According to a European report, many fruit drinks are almost entirely artificially made. It found Ribena squash promotes vitamin C content without making it clear that 90 per cent of it is artificially added to the drink because so little fruit is contained in the bottle. Campaigners say manufacturers such as Britvic encourages parents to give their children squash and juice products instead of water, based on unsubstantiated claims that these products hydrate better than H2O. The Children's Food Campaign, which opposes 'junk' food, claims there is no evidence to support this.
Consumers don't just want a snack on-the-go, they want something quick and easy containing ingredients with a kick. Busier lifestyles, longer working hours and increased health consciousness are fuelling a new-wave of future foods. Snack bars containing natural functional ingredients are a big craze. Sports and energy drinks containing more than a quick buzz are in, so natural ingredients that are low-GI and promote energy throughout the day, such as ginseng, are hot. Research has also shown that functional snacks that are sugar-free are must haves. Sourcing sugar alternatives is on the agenda of most ingredient suppliers. Substitute sugars to look out for are isomaltase and monk fruit.
Organoleptic first, functional second
More than 300 consumers were recruited for a recent study conducted by Solae, developers of soy-based ingredients, and were asked to rate their opinion of 20 different nutrition bars. The study concluded consumers rate taste and texture as the key drivers for purchasing chocolate-based nutrition bars. Solae believe the results of this investigation will help to identify optimal sensory characteristics for nutrition bars and discover potential new areas of opportunity for their customers.
Overall, flavour and texture were the most important purchase drivers, followed by calories, protein and then price. However, protein and fibre content were considered key ingredients for purchase decisions. When purchasing chocolate-based nutrition bars it was found consumers don't necessarily distinguish between soy and whey protein as sources of protein.
Big food/small food
Gourmet food is a trend that's taken hold of higher LSM consumers across the globe. Consumers want to be able to buy products which give results just as good as a top chef's cuisine, so large food manufacturers are collaborating with top culinary chefs on product development. When Pillsbury launched Tubeset Batter, a ready-made cake mix, Michelangelo's executive head chef, Andrew Atkinson, was at the launch to demonstrate the various applications of the product.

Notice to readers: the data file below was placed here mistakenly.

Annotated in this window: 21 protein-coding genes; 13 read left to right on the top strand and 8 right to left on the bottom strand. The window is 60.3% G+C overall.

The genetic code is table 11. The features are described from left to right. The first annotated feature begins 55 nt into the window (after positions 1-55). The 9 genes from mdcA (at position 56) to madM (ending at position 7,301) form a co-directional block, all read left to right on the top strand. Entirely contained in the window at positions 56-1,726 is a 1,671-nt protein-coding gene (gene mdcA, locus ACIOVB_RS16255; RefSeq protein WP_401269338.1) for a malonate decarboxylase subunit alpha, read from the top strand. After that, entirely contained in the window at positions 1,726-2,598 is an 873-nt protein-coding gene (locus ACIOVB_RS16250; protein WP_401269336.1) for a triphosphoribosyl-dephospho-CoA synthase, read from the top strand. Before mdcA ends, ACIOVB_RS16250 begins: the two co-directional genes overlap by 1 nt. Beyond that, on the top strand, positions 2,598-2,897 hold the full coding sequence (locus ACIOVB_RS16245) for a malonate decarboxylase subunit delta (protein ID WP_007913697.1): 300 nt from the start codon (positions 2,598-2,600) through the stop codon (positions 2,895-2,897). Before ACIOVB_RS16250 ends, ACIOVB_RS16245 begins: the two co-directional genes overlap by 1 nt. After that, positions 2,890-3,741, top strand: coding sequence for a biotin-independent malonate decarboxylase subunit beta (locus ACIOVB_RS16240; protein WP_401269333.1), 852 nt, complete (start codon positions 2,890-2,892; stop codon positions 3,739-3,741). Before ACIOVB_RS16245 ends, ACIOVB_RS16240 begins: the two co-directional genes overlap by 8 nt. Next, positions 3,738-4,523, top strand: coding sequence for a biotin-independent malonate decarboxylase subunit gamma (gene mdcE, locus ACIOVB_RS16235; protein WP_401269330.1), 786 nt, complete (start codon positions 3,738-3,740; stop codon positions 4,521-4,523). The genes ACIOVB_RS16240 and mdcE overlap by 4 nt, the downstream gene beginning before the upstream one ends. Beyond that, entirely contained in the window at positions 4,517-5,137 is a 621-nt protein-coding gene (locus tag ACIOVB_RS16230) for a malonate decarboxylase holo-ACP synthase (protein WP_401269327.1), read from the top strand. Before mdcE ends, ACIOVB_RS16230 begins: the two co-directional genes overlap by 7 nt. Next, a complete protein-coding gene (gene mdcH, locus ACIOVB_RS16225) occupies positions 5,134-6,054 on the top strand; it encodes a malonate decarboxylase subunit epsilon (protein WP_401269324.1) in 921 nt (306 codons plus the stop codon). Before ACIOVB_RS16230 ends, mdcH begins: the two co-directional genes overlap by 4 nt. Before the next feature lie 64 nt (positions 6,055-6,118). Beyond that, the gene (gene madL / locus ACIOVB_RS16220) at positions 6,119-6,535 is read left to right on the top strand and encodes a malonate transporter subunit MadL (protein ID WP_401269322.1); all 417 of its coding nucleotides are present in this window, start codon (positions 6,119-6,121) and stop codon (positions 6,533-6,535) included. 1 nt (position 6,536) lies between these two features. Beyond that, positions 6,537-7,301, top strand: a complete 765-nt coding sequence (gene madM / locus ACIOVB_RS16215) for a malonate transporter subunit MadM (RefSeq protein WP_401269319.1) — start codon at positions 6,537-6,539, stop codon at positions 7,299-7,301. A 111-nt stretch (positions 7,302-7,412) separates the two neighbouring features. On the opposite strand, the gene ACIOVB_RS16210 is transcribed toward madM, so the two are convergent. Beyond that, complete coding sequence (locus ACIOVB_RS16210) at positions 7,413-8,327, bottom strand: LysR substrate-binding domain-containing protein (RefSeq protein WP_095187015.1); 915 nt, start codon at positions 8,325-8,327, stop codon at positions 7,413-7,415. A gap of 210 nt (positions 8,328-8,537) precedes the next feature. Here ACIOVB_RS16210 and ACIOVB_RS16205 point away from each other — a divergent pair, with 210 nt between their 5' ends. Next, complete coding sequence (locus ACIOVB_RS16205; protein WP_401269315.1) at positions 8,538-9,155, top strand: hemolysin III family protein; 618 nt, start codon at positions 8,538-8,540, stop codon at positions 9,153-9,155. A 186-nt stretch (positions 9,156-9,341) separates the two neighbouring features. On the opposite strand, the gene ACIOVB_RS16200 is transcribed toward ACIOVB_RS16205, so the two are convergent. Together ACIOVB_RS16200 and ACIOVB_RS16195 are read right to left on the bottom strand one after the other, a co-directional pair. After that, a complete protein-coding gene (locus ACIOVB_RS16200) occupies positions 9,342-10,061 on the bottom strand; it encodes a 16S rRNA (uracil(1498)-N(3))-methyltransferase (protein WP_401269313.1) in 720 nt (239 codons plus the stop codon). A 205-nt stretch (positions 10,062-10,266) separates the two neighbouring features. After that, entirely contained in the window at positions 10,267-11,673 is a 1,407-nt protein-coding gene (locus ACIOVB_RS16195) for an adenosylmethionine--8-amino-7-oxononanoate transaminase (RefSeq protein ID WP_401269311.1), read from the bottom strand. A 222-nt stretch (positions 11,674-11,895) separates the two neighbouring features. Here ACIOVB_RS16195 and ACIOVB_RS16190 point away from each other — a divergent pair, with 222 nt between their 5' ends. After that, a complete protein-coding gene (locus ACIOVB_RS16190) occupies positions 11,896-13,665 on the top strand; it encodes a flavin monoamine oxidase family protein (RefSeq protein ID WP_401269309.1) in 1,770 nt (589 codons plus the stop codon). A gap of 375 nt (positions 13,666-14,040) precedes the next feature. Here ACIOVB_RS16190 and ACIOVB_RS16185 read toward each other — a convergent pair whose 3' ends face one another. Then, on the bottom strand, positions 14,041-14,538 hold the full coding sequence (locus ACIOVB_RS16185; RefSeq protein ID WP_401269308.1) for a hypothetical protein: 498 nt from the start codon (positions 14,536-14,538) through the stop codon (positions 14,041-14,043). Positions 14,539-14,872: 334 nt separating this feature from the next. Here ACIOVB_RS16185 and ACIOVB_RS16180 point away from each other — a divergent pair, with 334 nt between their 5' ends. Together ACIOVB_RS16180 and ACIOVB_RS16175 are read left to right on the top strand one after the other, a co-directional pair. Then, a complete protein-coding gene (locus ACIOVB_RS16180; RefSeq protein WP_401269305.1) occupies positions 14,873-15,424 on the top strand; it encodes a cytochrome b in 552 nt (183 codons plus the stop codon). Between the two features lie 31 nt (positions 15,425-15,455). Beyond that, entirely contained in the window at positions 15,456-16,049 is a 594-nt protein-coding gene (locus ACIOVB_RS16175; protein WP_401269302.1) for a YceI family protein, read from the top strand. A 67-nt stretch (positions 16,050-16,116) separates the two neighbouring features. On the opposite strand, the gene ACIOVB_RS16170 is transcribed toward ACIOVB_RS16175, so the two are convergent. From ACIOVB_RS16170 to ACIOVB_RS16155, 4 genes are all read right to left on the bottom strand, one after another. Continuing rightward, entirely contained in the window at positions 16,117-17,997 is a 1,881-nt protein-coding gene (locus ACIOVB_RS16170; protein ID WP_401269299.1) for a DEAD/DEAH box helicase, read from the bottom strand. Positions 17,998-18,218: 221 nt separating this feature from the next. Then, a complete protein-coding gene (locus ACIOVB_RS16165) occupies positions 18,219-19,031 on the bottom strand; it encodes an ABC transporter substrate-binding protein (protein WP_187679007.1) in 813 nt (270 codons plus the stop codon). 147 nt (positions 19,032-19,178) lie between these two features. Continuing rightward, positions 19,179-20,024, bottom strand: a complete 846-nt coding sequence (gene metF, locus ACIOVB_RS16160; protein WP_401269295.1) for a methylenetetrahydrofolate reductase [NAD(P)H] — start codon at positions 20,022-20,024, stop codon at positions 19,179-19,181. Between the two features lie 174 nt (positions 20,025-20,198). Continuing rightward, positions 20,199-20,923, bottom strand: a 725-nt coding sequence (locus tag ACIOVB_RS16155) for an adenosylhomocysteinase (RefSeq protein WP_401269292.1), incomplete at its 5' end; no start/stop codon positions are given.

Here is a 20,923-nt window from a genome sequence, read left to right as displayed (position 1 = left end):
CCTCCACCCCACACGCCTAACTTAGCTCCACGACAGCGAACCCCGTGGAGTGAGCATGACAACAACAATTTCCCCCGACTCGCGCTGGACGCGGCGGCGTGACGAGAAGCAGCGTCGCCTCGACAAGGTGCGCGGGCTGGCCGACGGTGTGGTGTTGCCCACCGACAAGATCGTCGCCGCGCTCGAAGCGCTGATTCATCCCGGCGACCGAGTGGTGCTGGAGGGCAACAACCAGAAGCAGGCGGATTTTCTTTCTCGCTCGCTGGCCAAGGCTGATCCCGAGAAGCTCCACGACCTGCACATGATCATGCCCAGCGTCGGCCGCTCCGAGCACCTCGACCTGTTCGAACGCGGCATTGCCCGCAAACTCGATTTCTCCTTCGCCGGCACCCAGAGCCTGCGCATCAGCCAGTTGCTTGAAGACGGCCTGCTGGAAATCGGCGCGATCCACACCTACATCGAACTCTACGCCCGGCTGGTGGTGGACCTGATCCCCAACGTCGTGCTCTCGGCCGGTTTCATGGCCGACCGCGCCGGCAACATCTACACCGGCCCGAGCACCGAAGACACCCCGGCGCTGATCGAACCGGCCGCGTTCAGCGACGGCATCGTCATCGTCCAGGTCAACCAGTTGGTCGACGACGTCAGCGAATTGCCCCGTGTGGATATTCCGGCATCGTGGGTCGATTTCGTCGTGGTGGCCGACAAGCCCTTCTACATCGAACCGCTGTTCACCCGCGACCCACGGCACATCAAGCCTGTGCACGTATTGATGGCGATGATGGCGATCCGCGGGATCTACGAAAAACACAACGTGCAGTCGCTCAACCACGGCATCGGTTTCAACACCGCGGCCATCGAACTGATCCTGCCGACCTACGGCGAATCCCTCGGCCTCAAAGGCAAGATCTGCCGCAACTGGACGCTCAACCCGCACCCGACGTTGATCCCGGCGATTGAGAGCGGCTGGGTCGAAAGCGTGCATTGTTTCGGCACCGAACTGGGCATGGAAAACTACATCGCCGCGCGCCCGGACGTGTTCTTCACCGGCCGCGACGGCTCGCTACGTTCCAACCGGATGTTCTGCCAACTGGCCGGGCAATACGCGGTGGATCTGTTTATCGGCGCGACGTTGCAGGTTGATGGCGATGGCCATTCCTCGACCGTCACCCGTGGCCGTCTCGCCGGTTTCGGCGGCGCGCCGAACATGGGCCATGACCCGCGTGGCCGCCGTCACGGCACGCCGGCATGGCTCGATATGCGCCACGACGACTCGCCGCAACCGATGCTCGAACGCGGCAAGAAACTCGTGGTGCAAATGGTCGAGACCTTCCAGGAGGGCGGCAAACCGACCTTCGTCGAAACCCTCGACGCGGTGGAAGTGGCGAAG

Foodcorp collaborated with the Sunday Times for the Sunday Times 2011 Food Awards, providing a platform for SA chefs to show their stuff and win some great prizes. The awards dinner was hosted at the Seventh Floor Innovation Centre, Foodcorp's research and development offices in Observatory, Cape Town.
This seems to be an increasingly popular move amongst SA food manufacturers. It makes sense considering high LSM consumers move towards gourmet style food. It's also a great opportunity for food manufacturers to gain inspiration from some of the best chefs in SA.
Micro is the miniskirt of the food industry. Micro-breweries, independent coffee roasters and even garage-made wine – these sexy little products are popping up everywhere from weekend food markets to supermarket shelves. If it's small scale, sustainable, eco-friendly and gourmet, it's on trend.
Savvy food bytes
The enormous growth of personally controlled wireless telecommunications from mobile phones, laptops to the rapidly emerging iPad and tablet-based devices means that customers and consumers are gaining more and more control over their decisions.
All food businesses, from the corner coffee shop to the largest manufacturer are likely to need at least one, and possibly many, fulltime management level employees controlling their social media.
By the end of 2011, any food business not monitoring and integrating everything from Twitter, Facebook, Google, Linked-In, YouTube, Wikipedia, their own iPhone/Android app or the dozens of other media channels being introduced, may not be competitive. These are jobs which did not exist yesterday, but will be a major part of every business organization tomorrow.
Weathering the storms
Worldwide weather crises may seriously challenge the world's food supplies. Even now, in 2011, food commodity prices are passing record levels due to weather related factors. Developed countries in temperate climate zones will control the bulk of food production, even as the population in the developing world continues to expand.
The price and scarcity of food will fluctuate more dramatically. New regional alliances will apply intense pressure on the traditional food producing nations, including the new 'food super powers' of China, Brazil, Russia, India, Canada, Euroland and the US, to share their national abundance and agricultural technologies.
Scientists have developed a natural preservative which destroys the bacteria that makes eggs, fish, meat and dairy products go off. The compound, bisin, was discovered at Minnesota University by Dr Dan O'Sullivan, an Irish microbiologist, while he was examining bacteria in the human intestine. The substance, occurring naturally in some types of bacteria such as E.coli, salmonella and listeria, is understood to be a preservative which can extend the shelf-life of foods such as cheese for several years. It has also been shown to work on opened bottles of wine. Bisin will not prolong the shelf-life of fresh fruits and vegetables, though. 'It doesn't compromise nutrient quality,' says O'Sullivan. 'We are not adding a chemical, we are adding a natural ingredient. It's aimed at protecting foods from a broad range of bugs that cause diseases.' Products containing bisin are expected to hit shelves in the next three years.